This was an entertaining mystery. The mystery and clues kept me reading however it has it's downfalls. The dialog is silly at times like when Riddle commits suicide and his wife says "How could he be so selfish?" then Detective Banks asks, "What do you mean?" What makes it worse is he'd just thought the same thing when he found the body or when Banks gets mad at his second for sleeping with someone else by saying, "You haven't be honest with me." Like she was supposed to tell him that. Another d ...more
Slávek Rydval
Budu se opakovat, ale snad mi to odpustíte. Knihy Petera Robinsona čtu především pro jejich úžasnou angličtinu. Kdo chce, naučí se hodně idiomů a frází. Co se příběhu týče, jde o klasickou detektivku. Vykreslení postav jde však do hloubky, což z knihy činí něco víc než jen klasickou "pageturnerovku".
Jan 30, 2015 Ana rated it really liked it  ·  review of another edition
I love Robinson's writing and his characters so much, that I often realize my mind is drifting off from the story and the plot wondering about Banks, about what he reads, what he listens to, what he thinks about things, how he reacts to what happens. Annie too. I want to find out more about their lives and attitudes, about the poetry Banks reads and classical music he enjoys. Often I really can't wait to get over the crime story and just get to the passages that offer insight into their characte ...more
Karen Gail Brown
Aug 11, 2016 Karen Gail Brown rated it really liked it  ·  review of another edition
I will not say this is my favorite Inspector Alan Banks book, but it is very good. Detective Chief Inspector Banks is now living Yorkshire and working for Chief Constable Riddle, who loathes Banks. Banks is close to leaving Yorkshire, when Riddle asks him to consult with him privately at his home.

Riddle asks Banks, as a favor, to go to London and find his 16 year old daughter who left home six months ago. Riddle's young son had found nude pictures of the girl, Emily, at an on-line site. Banks r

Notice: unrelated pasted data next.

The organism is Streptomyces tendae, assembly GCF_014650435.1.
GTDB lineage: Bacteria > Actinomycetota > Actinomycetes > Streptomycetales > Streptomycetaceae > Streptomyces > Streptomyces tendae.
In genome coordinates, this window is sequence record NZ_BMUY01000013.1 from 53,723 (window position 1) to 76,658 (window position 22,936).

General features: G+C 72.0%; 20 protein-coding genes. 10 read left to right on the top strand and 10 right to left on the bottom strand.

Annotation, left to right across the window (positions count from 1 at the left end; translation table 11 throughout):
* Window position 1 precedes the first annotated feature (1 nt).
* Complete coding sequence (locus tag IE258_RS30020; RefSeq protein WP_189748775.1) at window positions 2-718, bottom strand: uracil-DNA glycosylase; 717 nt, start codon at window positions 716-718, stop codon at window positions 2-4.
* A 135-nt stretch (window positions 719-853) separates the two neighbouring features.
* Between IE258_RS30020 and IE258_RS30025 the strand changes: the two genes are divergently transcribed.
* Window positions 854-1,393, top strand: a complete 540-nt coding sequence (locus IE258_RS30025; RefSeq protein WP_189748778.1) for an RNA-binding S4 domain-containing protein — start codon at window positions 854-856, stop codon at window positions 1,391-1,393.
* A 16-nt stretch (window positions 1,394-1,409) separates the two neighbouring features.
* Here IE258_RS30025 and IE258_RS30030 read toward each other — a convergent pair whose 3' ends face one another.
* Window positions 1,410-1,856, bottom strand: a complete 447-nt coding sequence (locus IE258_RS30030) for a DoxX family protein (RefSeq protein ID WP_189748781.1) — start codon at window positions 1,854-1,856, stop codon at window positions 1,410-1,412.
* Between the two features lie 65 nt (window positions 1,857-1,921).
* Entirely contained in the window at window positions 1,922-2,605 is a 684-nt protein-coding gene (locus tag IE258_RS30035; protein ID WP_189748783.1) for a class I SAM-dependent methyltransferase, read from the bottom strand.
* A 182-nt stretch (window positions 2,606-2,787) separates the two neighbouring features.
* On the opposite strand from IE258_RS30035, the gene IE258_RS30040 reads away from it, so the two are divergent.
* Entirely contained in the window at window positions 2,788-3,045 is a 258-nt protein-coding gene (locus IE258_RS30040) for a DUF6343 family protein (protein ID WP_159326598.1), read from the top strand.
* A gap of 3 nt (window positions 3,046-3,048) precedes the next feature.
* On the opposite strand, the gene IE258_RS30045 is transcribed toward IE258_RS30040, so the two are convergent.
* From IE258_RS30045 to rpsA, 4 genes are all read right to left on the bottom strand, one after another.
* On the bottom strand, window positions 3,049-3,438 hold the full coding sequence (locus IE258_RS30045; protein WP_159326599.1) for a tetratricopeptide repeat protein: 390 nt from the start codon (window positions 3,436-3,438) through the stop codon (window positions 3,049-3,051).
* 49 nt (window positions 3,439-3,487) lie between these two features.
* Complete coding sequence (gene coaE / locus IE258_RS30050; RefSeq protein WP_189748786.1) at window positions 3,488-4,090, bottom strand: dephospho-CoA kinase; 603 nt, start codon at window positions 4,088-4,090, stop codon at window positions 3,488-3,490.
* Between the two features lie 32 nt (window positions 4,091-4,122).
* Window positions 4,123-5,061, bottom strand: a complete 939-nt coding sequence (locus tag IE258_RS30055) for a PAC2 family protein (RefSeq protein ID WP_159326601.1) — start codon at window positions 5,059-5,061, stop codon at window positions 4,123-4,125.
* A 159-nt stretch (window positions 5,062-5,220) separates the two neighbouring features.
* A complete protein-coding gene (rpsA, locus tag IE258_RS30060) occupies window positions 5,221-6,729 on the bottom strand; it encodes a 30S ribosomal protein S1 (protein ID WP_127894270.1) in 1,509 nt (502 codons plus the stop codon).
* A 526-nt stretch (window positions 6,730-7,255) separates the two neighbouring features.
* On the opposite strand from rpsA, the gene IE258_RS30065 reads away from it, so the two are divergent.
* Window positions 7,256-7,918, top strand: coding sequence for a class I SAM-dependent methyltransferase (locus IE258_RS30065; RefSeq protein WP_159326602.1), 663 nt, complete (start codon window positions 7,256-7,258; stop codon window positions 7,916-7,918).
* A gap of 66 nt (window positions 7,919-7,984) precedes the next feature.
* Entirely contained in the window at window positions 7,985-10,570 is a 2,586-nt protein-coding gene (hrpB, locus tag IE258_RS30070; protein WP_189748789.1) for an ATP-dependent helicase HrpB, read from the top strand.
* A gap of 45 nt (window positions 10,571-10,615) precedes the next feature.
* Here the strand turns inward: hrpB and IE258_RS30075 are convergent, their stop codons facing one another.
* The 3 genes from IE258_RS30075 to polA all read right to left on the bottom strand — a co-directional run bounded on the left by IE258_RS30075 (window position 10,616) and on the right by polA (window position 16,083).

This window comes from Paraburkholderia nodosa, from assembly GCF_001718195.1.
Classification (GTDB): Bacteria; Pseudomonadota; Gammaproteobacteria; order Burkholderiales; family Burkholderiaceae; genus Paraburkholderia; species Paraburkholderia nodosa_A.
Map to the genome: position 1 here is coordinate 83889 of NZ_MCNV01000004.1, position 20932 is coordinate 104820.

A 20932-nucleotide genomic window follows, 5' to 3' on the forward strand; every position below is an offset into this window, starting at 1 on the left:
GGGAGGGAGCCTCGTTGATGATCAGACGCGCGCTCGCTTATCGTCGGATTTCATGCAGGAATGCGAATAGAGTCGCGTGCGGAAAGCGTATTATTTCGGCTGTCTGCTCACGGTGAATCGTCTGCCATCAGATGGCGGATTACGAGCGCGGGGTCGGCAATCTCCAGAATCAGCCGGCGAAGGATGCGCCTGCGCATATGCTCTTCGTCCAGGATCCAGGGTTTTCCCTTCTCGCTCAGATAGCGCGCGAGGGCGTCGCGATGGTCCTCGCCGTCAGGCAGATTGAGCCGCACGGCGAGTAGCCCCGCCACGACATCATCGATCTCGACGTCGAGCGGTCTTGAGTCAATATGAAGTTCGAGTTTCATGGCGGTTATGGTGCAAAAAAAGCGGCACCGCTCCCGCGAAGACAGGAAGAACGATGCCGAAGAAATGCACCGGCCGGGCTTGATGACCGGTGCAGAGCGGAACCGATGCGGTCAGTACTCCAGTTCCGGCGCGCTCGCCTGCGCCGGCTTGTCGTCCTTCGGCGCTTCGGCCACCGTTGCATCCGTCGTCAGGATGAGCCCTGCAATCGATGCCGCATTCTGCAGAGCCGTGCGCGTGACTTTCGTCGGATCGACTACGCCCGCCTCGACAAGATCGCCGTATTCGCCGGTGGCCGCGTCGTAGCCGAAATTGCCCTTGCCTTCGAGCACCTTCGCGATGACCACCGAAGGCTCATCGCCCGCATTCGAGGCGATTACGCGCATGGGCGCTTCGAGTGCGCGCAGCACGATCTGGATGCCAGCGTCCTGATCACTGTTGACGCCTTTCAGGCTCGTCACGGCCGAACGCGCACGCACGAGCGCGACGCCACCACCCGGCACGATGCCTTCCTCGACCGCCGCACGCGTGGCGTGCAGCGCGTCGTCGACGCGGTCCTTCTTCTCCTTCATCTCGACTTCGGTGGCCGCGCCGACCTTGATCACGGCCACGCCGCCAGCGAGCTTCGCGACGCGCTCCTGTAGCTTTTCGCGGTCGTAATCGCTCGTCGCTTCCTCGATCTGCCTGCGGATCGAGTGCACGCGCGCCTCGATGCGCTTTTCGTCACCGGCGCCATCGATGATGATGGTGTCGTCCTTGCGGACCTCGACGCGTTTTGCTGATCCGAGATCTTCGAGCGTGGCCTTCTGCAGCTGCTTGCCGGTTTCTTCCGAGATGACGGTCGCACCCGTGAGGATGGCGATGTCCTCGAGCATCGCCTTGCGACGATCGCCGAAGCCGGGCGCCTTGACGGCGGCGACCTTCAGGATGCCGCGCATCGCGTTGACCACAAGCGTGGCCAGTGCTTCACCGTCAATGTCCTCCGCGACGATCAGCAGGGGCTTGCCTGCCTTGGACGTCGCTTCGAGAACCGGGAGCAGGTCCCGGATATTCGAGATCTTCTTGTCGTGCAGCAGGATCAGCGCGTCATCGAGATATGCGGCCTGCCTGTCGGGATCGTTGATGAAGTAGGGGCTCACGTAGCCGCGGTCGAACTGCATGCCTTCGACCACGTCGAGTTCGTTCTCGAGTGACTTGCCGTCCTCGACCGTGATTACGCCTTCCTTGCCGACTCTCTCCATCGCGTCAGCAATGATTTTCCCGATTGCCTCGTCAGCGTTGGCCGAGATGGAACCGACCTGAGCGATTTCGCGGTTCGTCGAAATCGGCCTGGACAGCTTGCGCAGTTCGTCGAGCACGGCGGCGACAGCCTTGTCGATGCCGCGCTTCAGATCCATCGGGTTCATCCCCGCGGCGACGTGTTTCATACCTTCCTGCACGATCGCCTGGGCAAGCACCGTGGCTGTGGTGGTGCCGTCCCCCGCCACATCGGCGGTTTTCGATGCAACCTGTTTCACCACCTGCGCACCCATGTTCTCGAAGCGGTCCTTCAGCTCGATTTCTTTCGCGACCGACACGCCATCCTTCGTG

Simone Sinna
Jan 05, 2015 Simone Sinna rated it really liked it  ·  review of another edition
Reading this in France in an unusually cool August, on route to walk in Yorkshire where this is set, this was more spine chilling than warming! This is the middle of a series of novels based around DI Alan Banks—I haven’t read any others but will now look out for them. The author is very competent in pulling us in and having the pages turn; you don’t always know where he’ll take you but you sure as hell want to find out. A lot of police force friction, a wayward Chief Constable’s daughter, some ...more
David Proffitt
Another Inspector Banks story and, like the others I have read, there is as much here about his messed up [private life as there is about the crimes he investigates.

I have not been reading these books in any kind of order. Rather, I have been dipping in and out of Alan Banks’ career like a confused time traveller.

In Cold Is The Grave, Banks has no make sense of several murders, a runaway teenager and his own failing love life. Bit for once it seems that others’ lives are more confused and dysfun
Deb Saw
Jul 21, 2016 Deb Saw rated it did not like it  ·  review of another edition
My parents have been raving about this author for ages. I never really saw any of the TV series but had a handful on my shelf and this was the earliest.

Now, this was published in 2001 but reads as if much earlier. It is such a load of mysogynistic, paternalistic claptrap. Every single woman's physical attributes (or lack of) are detailed but we have no idea of what the blokes look like.if it matters at all.

Oh, and why on earth would a DCI in the 21st century not have a mobile phone? I'd had one
Oct 29, 2015 Tina rated it really liked it  ·  review of another edition
Shelves: mystery, favorites
Cold is the Grave is a good continuation of the previous DCI Banks book, In a Dry Season. By that, I don’t mean you need to read that one first, you wouldn’t be lost reading these mysteries out of order. The investigations and cases are separate stories altogether. It’s more of a development of Alan Banks’ character, seeing where his personal life is taking him as well as his place in the Eastvale Police Department. So, in that respect you would need to read them in a sequence but the investigat ...more